[Federal Register Volume 70, Number 244 (Wednesday, December 21, 2005)]
[Proposed Rules]
[Pages 75752-75753]
From the Federal Register Online via the Government Publishing Office [www.gpo.gov]
[FR Doc No: E5-7641]



 10 CFR Part 35

 [Docket No. PRM-35-18]

Peter G. Crane; Receipt of Petition for Rulemaking

AGENCY: Nuclear Regulatory Commission.

ACTION: Petition for rulemaking; Notice of receipt.


SUMMARY: The Nuclear Regulatory Commission (NRC) has received and 
requests public comment on a petition for rulemaking filed by Peter G. 
Crane (petitioner). The petition has been docketed by the NRC and has 
been assigned Docket No. PRM-35-18. The petitioner is requesting that 
the NRC amend the regulation that governs medical use of byproduct 
material concerning release of individuals who have been treated with 
radio pharmaceuticals. The petitioner believes that this regulation is 
defective on legal and policy grounds. The petitioner requests that the 
patient release rule be partially revoked to not allow patients to be 
released from radioactive isolation with more than the equivalent of 30 
millicuries of radioactive iodine I-131 in their bodies.

DATES: Submit comments by March 6, 2006. Comments received after this 
date will be considered if it is practical to do so, but assurance of 
consideration cannot be given except as to comments received on or 
before this date.

ADDRESSES: You may submit comments by any one of the following methods. 
Please include the following number (PRM-35-18) in the subject line of 
your comments. Comments on petitions submitted in writing or in 
electronic form will be made available for public inspection. Because 
your comments will not be edited to remove any identifying or contact 
information, the NRC cautions you against including personal 
information such as social security numbers and birth dates in your 
    Mail comments to: Secretary, U.S. Nuclear Regulatory Commission, 
Washington, DC 20555. Attention: Rulemaking and Adjudications staff.
    E-mail comments to: [email protected]. If you do not receive a reply e-
mail confirming that we have received your comments, contact us 
directly at (301) 415-1966. You may also submit comments via the NRC's 
rulemaking Web site at http://ruleforum.llnl.gov. Address comments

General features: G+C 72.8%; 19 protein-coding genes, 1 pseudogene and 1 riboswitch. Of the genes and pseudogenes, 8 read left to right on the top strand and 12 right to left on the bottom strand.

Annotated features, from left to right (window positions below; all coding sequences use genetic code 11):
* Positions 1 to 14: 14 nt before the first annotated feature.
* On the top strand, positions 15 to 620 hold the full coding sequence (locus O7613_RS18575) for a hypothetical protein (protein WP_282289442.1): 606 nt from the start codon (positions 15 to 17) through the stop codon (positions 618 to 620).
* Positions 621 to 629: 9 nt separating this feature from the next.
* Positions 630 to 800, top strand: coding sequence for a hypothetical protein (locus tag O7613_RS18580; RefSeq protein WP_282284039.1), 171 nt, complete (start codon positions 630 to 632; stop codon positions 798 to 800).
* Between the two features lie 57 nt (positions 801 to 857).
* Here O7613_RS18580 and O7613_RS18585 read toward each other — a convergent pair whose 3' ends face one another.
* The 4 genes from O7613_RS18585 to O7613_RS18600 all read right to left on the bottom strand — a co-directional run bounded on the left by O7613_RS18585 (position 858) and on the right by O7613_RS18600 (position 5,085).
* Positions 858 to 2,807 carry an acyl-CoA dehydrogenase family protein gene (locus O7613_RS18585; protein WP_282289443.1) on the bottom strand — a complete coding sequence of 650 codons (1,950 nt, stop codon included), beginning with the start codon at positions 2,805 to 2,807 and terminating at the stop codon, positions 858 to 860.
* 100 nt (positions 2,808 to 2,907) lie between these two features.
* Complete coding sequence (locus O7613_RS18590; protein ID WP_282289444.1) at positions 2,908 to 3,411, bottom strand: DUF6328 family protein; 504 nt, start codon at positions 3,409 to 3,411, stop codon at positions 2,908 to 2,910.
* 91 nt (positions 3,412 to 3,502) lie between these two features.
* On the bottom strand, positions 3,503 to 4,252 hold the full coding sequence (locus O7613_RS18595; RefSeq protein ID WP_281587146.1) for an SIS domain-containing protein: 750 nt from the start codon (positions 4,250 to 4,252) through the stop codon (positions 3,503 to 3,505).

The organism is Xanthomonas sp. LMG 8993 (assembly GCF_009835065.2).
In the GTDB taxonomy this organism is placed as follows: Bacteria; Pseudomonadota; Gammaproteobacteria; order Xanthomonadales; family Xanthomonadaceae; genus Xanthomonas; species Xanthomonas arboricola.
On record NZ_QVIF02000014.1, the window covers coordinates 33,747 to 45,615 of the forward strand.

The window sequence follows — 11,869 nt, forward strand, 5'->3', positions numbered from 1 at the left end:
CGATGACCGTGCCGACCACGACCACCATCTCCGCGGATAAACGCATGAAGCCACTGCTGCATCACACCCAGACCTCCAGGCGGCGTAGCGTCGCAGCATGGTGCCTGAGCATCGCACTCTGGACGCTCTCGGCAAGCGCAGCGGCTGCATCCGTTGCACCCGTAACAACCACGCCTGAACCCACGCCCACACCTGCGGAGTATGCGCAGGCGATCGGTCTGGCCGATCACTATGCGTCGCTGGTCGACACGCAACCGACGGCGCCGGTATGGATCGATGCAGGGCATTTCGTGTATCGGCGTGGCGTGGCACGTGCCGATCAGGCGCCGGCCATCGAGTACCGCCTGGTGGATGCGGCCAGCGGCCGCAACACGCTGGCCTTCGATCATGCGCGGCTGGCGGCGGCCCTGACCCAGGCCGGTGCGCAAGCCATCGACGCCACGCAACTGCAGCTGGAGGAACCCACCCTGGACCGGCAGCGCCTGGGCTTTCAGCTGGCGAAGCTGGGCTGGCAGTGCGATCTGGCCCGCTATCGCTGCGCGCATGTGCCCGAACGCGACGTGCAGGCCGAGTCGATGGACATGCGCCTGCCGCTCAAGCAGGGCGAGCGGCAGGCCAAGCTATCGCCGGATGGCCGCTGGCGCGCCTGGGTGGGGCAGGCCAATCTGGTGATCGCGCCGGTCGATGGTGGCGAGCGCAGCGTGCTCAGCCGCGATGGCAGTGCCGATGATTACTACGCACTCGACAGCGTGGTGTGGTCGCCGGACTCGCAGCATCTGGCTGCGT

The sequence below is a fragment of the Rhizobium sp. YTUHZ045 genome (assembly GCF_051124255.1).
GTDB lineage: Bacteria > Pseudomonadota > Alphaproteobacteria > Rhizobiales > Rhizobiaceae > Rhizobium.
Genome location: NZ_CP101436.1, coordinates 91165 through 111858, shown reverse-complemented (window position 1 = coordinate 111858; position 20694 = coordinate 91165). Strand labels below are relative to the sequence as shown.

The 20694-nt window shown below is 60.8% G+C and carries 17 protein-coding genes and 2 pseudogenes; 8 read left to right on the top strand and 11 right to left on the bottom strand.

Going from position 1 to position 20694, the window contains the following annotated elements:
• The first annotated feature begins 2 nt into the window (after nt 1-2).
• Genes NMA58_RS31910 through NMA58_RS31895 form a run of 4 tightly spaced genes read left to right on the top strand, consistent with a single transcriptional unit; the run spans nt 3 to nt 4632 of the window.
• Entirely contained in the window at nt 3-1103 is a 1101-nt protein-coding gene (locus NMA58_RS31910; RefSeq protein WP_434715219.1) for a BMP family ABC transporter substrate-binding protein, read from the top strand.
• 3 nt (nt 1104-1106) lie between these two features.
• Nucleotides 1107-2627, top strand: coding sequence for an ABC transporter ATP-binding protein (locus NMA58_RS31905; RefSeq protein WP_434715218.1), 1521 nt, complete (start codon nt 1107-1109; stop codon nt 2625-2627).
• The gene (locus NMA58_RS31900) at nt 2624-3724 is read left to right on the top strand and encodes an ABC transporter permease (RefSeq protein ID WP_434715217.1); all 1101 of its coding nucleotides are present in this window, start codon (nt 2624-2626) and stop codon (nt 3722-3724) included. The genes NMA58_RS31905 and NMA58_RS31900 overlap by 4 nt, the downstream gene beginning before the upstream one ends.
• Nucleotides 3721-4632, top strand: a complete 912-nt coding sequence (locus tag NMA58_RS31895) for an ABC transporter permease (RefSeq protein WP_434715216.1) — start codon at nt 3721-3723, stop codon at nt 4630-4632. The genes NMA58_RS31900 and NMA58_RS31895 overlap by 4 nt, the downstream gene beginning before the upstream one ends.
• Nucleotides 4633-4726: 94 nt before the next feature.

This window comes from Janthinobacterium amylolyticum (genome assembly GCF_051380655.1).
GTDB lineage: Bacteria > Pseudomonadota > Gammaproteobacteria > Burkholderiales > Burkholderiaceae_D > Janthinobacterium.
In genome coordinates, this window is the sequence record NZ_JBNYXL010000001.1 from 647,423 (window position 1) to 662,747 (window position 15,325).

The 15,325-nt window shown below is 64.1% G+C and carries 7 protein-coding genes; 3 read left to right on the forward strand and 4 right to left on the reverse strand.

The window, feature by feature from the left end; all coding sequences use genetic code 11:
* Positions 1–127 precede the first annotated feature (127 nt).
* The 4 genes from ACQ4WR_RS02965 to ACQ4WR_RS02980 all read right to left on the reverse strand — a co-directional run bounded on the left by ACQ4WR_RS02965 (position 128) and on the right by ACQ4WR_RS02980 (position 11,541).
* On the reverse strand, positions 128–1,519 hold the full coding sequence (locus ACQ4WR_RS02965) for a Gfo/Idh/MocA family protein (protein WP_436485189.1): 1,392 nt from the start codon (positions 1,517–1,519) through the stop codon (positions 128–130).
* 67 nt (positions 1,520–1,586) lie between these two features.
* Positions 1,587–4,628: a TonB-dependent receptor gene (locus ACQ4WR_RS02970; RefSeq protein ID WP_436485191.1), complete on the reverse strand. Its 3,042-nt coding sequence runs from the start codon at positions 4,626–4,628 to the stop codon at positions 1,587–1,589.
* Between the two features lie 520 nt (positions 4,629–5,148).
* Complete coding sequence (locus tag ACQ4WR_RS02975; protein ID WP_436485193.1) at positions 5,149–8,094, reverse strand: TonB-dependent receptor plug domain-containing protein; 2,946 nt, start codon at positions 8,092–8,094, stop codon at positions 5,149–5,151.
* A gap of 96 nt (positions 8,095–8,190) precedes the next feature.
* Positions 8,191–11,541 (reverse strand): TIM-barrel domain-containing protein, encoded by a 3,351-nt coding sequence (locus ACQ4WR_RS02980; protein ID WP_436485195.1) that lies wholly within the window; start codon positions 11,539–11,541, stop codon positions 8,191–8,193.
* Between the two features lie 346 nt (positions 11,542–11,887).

about our rulemaking Web site to Carol Gallagher, (301) 415-5905; (e-
mail [email protected]). Comments can also be submitted via the Federal 
eRulemaking Portal http:www.regulations.gov.
    Hand deliver comments to 11555 Rockville Pike, Rockville, Maryland, 
between 7:30 a.m. and 4:15 p.m. on Federal workdays.
    Publicly available documents related to this petition may be viewed 
electronically on the public computers located at the NRC Public 
Document Room (PDR), O1 F21, One White Flint North, 11555 Rockville 
Pike, Rockville, Maryland. The PDR reproduction contractor will copy 
documents for a fee. Selected documents, including comments, may be 
viewed and downloaded electronically via the NRC rulemaking Web site at 
    Publically available documents created or received at the NRC after 
November 1, 1999 are also available electronically at the NRC's 
Electronic Reading Room at http://www.nrc.gov/reading-rm/adams.html. 
From this site, the public can gain entry into the NRC's Agencywide 
Documents Access and Management System (ADAMS), which provides text and 
image files of NRC's public documents. If you do not have access to 
ADAMS or if there are problems in accessing the documents located in 
ADAMS, contact the NRC PDR Reference staff at 1-800-397-4209, 301-415-
4737 or by e-mail to [email protected].
    For a copy of the petition, write to Michael T. Lesar, Chief, Rules 
and Directives Branch, Division of Administrative Services, Office of 
Administration, U.S. Nuclear Regulatory Commission, Washington, DC 

Administration, U.S. Nuclear Regulatory Commission, Washington, DC 
20555. Telephone: 301-415-7163 or Toll-Free: 1-800-368-5642 or E-mail: 
[email protected].



    The NRC has received a petition for rulemaking dated September 2, 
2005, submitted by Peter G. Crane (petitioner) entitled ``Re: Petition 
for Partial Revocation of the Patient Release Criteria Rule.'' The 
petitioner is an attorney who was formerly employed in the NRC's Office 
of the General Counsel from 1975 until his retirement from the NRC in 
1999. The petitioner requests that the NRC amend 10 CFR part 35, 
``Medical Use of Byproduct Material.'' Specifically, the petitioner 
requests that the 1997 amendment to 10 CFR 35.75, ``Release of 
Individuals Containing Radiopharmaceuticals or Permanent Implants'' (62 
FR 4120; January 29, 1997 (Patient Release Criteria Rule), be partially 
    The petitioner believes the Patient Release Criteria Rule is 
defective on both legal and policy grounds. The petitioner recommends 
that 10 CFR 35.75 be amended to prohibit the release of patients from 
radioactive isolation with more than the equivalent of 30 millicuries 
of radioactive iodine-131 (I-131) in their systems. The NRC has 
determined that the petition meets the threshold sufficiency 
requirements for a petition for rulemaking under 10 CFR 2.802. The 
petition has been docketed as PRM-35-18. The NRC is soliciting public 
comment on the petition for rulemaking.

Discussion of the Petition

    The NRC amended its patient release criteria in 10 CFR Part 35 in 
1997 to allow the release of patients from licensee control who had 
been administered unsealed by product material if the total dose 
equivalent to any other individual from exposure to the released 
individual is not likely to exceed 5 mSv. (0.5rem). Prior to that time, 
NRC regulations required the hospitalization of patients with the 
equivalent of 30 millicuries or more of radioactive iodine 131 (I-131)